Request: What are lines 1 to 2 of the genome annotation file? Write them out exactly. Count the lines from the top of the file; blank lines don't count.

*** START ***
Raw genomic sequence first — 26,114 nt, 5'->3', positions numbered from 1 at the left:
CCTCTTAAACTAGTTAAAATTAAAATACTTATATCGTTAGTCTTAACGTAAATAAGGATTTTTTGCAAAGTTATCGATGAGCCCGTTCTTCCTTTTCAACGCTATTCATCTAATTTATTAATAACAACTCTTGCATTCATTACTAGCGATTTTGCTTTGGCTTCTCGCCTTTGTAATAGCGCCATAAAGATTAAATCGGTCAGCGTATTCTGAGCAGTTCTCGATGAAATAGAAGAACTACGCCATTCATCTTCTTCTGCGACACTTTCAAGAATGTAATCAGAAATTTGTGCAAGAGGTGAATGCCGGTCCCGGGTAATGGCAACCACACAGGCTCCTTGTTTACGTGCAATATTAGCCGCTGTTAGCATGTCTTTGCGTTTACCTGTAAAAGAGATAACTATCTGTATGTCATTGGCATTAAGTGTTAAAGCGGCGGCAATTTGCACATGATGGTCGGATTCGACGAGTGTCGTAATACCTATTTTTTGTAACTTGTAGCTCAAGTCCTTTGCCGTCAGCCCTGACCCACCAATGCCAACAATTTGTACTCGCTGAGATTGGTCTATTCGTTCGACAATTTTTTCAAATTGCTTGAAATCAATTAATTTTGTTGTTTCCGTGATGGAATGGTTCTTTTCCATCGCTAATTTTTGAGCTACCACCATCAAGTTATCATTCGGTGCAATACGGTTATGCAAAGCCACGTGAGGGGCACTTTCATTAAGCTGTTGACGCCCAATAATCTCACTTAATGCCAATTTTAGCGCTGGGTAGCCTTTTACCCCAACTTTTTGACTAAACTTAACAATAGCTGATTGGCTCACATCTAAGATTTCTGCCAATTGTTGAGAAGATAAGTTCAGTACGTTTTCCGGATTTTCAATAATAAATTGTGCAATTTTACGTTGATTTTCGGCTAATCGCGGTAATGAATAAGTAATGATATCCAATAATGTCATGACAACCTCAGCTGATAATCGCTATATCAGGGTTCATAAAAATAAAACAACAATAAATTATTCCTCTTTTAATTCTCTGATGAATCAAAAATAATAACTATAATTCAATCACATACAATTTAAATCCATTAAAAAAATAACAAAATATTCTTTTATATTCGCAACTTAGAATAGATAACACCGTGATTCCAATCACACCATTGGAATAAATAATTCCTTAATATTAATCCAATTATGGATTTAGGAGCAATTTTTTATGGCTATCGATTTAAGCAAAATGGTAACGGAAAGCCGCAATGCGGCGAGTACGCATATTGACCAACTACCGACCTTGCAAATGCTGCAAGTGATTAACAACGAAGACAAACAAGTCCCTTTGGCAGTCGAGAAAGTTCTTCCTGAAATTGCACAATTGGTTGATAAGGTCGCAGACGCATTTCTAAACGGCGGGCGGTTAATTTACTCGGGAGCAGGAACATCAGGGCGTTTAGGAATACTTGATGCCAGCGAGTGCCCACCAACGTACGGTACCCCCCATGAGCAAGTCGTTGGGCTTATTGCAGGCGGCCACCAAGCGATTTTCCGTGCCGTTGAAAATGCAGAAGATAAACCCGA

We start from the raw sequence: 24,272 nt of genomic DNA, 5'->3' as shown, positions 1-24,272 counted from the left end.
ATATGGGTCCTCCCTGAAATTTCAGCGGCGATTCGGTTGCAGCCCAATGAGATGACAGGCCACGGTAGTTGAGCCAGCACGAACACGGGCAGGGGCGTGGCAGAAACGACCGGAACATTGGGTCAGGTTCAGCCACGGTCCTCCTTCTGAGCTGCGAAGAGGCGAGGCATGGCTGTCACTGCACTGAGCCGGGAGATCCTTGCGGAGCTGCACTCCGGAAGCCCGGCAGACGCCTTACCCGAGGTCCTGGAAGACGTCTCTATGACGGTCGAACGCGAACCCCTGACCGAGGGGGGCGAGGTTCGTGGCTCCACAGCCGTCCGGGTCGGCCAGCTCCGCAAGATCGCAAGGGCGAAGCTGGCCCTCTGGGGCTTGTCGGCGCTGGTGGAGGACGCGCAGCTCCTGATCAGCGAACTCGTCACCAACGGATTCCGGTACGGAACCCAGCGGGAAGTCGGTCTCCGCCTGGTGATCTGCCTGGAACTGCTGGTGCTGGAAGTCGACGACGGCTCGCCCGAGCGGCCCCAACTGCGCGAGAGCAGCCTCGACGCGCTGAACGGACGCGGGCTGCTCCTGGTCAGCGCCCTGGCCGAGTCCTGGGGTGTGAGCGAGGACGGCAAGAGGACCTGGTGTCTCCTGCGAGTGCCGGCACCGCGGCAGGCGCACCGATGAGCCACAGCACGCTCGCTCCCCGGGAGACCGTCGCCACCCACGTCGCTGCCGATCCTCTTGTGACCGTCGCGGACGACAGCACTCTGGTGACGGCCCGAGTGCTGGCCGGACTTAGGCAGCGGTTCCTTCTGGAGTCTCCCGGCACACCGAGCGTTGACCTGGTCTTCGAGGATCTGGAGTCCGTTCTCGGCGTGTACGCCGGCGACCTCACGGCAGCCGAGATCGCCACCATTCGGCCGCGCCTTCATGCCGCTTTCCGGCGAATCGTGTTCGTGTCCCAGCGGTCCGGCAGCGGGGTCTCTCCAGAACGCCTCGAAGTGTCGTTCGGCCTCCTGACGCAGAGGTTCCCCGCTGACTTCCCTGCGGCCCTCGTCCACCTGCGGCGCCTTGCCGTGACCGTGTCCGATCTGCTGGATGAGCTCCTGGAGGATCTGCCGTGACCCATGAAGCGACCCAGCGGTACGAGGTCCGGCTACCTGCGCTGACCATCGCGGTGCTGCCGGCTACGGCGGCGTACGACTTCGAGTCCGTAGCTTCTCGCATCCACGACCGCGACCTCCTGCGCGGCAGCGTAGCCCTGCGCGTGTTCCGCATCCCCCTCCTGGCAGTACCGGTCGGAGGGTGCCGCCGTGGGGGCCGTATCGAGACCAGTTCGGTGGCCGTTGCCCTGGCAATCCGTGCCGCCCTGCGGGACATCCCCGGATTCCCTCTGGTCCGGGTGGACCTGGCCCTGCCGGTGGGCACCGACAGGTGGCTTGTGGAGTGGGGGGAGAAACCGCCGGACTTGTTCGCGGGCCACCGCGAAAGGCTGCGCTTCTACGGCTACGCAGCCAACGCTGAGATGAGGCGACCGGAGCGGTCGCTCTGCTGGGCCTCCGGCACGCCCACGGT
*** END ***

Raw genomic sequence first — 26,114 nt, 5'->3', positions numbered from 1 at the left:
CCTCTTAAACTAGTTAAAATTAAAATACTTATATCGTTAGTCTTAACGTAAATAAGGATTTTTTGCAAAGTTATCGATGAGCCCGTTCTTCCTTTTCAACGCTATTCATCTAATTTATTAATAACAACTCTTGCATTCATTACTAGCGATTTTGCTTTGGCTTCTCGCCTTTGTAATAGCGCCATAAAGATTAAATCGGTCAGCGTATTCTGAGCAGTTCTCGATGAAATAGAAGAACTACGCCATTCATCTTCTTCTGCGACACTTTCAAGAATGTAATCAGAAATTTGTGCAAGAGGTGAATGCCGGTCCCGGGTAATGGCAACCACACAGGCTCCTTGTTTACGTGCAATATTAGCCGCTGTTAGCATGTCTTTGCGTTTACCTGTAAAAGAGATAACTATCTGTATGTCATTGGCATTAAGTGTTAAAGCGGCGGCAATTTGCACATGATGGTCGGATTCGACGAGTGTCGTAATACCTATTTTTTGTAACTTGTAGCTCAAGTCCTTTGCCGTCAGCCCTGACCCACCAATGCCAACAATTTGTACTCGCTGAGATTGGTCTATTCGTTCGACAATTTTTTCAAATTGCTTGAAATCAATTAATTTTGTTGTTTCCGTGATGGAATGGTTCTTTTCCATCGCTAATTTTTGAGCTACCACCATCAAGTTATCATTCGGTGCAATACGGTTATGCAAAGCCACGTGAGGGGCACTTTCATTAAGCTGTTGACGCCCAATAATCTCACTTAATGCCAATTTTAGCGCTGGGTAGCCTTTTACCCCAACTTTTTGACTAAACTTAACAATAGCTGATTGGCTCACATCTAAGATTTCTGCCAATTGTTGAGAAGATAAGTTCAGTACGTTTTCCGGATTTTCAATAATAAATTGTGCAATTTTACGTTGATTTTCGGCTAATCGCGGTAATGAATAAGTAATGATATCCAATAATGTCATGACAACCTCAGCTGATAATCGCTATATCAGGGTTCATAAAAATAAAACAACAATAAATTATTCCTCTTTTAATTCTCTGATGAATCAAAAATAATAACTATAATTCAATCACATACAATTTAAATCCATTAAAAAAATAACAAAATATTCTTTTATATTCGCAACTTAGAATAGATAACACCGTGATTCCAATCACACCATTGGAATAAATAATTCCTTAATATTAATCCAATTATGGATTTAGGAGCAATTTTTTATGGCTATCGATTTAAGCAAAATGGTAACGGAAAGCCGCAATGCGGCGAGTACGCATATTGACCAACTACCGACCTTGCAAATGCTGCAAGTGATTAACAACGAAGACAAACAAGTCCCTTTGGCAGTCGAGAAAGTTCTTCCTGAAATTGCACAATTGGTTGATAAGGTCGCAGACGCATTTCTAAACGGCGGGCGGTTAATTTACTCGGGAGCAGGAACATCAGGGCGTTTAGGAATACTTGATGCCAGCGAGTGCCCACCAACGTACGGTACCCCCCATGAGCAAGTCGTTGGGCTTATTGCAGGCGGCCACCAAGCGATTTTCCGTGCCGTTGAAAATGCAGAAGATAAACCCGA